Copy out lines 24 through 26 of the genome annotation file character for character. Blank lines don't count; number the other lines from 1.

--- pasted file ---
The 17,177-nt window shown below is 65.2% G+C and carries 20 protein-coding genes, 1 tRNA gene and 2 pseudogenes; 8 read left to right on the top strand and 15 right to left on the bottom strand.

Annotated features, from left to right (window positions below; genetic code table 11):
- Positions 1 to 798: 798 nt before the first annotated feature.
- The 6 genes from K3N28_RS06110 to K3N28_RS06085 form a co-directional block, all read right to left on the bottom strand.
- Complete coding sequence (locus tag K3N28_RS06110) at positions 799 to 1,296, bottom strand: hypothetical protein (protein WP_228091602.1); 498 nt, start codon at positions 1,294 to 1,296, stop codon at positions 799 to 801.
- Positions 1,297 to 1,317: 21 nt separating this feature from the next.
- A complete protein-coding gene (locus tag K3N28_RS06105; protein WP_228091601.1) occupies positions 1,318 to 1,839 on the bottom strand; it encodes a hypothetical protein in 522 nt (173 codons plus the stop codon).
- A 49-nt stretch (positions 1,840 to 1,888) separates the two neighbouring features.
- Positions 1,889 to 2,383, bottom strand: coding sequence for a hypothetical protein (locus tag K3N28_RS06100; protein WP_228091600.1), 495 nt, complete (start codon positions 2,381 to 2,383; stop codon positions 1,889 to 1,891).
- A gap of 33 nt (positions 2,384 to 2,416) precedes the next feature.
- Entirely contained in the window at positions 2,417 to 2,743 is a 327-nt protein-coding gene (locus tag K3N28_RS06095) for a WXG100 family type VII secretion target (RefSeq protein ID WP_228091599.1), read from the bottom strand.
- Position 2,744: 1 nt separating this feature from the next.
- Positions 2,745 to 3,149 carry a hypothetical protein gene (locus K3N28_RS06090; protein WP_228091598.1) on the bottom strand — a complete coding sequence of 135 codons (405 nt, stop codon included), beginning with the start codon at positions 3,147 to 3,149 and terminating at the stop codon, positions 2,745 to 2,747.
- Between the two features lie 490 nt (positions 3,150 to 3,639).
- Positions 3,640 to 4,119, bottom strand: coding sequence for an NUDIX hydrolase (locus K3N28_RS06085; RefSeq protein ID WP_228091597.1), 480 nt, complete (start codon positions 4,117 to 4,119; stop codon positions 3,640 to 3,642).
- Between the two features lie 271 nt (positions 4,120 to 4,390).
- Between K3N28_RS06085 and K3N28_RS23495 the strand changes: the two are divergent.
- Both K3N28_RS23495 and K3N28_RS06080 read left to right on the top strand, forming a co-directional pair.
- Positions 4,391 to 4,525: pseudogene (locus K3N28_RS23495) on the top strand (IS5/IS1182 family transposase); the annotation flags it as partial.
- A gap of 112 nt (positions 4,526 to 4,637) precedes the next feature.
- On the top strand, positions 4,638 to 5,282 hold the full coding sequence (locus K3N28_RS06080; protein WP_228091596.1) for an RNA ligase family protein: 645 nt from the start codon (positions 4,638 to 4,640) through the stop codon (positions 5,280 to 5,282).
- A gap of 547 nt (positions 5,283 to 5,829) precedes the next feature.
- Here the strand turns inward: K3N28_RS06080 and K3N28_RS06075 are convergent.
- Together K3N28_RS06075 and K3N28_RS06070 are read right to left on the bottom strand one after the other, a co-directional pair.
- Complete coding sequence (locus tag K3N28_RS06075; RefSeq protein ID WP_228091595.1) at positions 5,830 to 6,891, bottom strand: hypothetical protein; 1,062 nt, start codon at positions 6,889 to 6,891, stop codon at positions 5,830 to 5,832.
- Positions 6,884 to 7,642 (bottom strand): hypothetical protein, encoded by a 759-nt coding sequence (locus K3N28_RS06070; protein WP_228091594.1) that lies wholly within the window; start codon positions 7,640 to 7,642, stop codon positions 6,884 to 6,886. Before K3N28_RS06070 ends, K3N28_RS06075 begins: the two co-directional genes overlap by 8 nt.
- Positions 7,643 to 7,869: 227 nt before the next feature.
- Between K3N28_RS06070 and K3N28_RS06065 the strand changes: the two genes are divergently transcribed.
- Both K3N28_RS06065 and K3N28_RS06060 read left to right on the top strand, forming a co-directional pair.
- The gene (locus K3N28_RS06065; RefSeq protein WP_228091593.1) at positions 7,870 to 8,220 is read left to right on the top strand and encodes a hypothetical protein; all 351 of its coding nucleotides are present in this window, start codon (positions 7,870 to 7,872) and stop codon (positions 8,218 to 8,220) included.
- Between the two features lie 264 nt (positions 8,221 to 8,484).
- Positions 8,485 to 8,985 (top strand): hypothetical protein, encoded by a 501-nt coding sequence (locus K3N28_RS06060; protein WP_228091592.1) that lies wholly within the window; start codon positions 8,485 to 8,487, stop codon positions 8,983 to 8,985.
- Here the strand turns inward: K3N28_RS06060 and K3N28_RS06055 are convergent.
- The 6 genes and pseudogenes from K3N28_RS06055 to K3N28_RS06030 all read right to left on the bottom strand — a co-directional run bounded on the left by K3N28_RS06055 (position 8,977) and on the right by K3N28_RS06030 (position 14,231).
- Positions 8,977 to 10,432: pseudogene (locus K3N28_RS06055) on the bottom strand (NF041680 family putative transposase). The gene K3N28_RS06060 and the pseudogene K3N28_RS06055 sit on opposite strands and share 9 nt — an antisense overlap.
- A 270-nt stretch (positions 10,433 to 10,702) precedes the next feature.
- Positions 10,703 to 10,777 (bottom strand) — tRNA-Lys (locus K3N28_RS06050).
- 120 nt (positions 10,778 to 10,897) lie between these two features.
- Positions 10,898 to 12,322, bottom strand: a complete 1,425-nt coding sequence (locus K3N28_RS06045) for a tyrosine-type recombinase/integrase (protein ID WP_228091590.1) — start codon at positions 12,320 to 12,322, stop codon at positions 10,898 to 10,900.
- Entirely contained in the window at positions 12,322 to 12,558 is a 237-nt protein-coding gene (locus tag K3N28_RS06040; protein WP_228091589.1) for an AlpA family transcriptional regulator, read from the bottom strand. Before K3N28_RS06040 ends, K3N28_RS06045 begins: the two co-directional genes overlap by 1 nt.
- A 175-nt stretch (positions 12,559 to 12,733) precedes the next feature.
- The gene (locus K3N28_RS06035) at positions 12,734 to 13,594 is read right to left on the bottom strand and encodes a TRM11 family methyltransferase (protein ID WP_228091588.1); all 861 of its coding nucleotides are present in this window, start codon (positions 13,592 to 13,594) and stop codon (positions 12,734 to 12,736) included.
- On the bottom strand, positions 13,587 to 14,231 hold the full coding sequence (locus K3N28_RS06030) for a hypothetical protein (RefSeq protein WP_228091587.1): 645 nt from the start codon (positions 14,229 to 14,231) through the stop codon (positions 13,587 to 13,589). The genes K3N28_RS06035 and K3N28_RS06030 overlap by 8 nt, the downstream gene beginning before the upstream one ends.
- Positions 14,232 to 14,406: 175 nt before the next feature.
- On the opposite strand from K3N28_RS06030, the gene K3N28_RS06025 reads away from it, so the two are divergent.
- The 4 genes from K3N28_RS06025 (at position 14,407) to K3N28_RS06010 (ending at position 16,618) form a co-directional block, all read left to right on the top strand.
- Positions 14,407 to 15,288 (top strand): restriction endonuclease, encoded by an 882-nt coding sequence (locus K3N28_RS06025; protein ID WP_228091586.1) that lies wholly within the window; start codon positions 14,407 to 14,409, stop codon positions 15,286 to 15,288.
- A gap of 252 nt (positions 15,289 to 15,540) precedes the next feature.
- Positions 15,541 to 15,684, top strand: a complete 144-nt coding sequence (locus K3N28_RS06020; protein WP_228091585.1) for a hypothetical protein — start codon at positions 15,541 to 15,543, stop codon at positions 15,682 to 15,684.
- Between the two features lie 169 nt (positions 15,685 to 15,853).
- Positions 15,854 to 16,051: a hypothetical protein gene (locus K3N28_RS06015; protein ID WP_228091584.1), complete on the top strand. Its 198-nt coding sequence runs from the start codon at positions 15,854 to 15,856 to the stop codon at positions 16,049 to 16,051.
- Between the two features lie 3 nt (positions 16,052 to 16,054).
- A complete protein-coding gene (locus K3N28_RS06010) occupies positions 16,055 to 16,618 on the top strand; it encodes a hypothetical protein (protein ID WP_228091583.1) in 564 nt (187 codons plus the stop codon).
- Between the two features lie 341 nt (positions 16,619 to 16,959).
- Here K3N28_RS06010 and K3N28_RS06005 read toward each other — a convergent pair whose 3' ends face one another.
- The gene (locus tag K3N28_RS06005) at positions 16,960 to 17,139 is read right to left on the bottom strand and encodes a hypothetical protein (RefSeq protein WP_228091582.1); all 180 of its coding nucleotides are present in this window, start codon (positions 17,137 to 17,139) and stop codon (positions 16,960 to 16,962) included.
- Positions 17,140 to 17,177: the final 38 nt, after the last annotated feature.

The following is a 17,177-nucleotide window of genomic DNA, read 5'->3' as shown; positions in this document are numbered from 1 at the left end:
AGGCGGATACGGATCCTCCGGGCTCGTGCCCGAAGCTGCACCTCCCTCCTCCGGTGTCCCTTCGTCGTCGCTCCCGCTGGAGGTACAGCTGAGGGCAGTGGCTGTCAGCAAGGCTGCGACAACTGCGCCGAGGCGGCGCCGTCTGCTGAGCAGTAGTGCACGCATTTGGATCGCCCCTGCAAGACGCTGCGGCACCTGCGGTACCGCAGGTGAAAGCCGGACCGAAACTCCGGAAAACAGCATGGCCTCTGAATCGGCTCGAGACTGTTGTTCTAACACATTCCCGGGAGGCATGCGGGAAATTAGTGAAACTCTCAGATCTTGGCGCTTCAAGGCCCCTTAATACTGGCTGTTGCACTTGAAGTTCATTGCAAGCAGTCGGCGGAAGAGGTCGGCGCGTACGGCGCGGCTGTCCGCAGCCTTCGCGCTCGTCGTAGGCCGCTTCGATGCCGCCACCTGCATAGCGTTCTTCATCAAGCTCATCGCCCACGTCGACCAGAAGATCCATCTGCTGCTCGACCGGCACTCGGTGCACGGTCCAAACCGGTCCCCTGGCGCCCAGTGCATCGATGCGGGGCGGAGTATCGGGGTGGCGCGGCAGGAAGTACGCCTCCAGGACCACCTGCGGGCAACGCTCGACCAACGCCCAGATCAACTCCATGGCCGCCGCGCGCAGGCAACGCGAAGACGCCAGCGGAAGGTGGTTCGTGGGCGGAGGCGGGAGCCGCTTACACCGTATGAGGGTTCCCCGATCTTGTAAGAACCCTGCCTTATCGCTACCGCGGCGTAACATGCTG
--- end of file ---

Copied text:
- Together K3N28_RS06075 and K3N28_RS06070 are read right to left on the bottom strand one after the other, a co-directional pair.
- Complete coding sequence (locus tag K3N28_RS06075; RefSeq protein ID WP_228091595.1) at positions 5,830 to 6,891, bottom strand: hypothetical protein; 1,062 nt, start codon at positions 6,889 to 6,891, stop codon at positions 5,830 to 5,832.
- Positions 6,884 to 7,642 (bottom strand): hypothetical protein, encoded by a 759-nt coding sequence (locus K3N28_RS06070; protein WP_228091594.1) that lies wholly within the window; start codon positions 7,640 to 7,642, stop codon positions 6,884 to 6,886. Before K3N28_RS06070 ends, K3N28_RS06075 begins: the two co-directional genes overlap by 8 nt.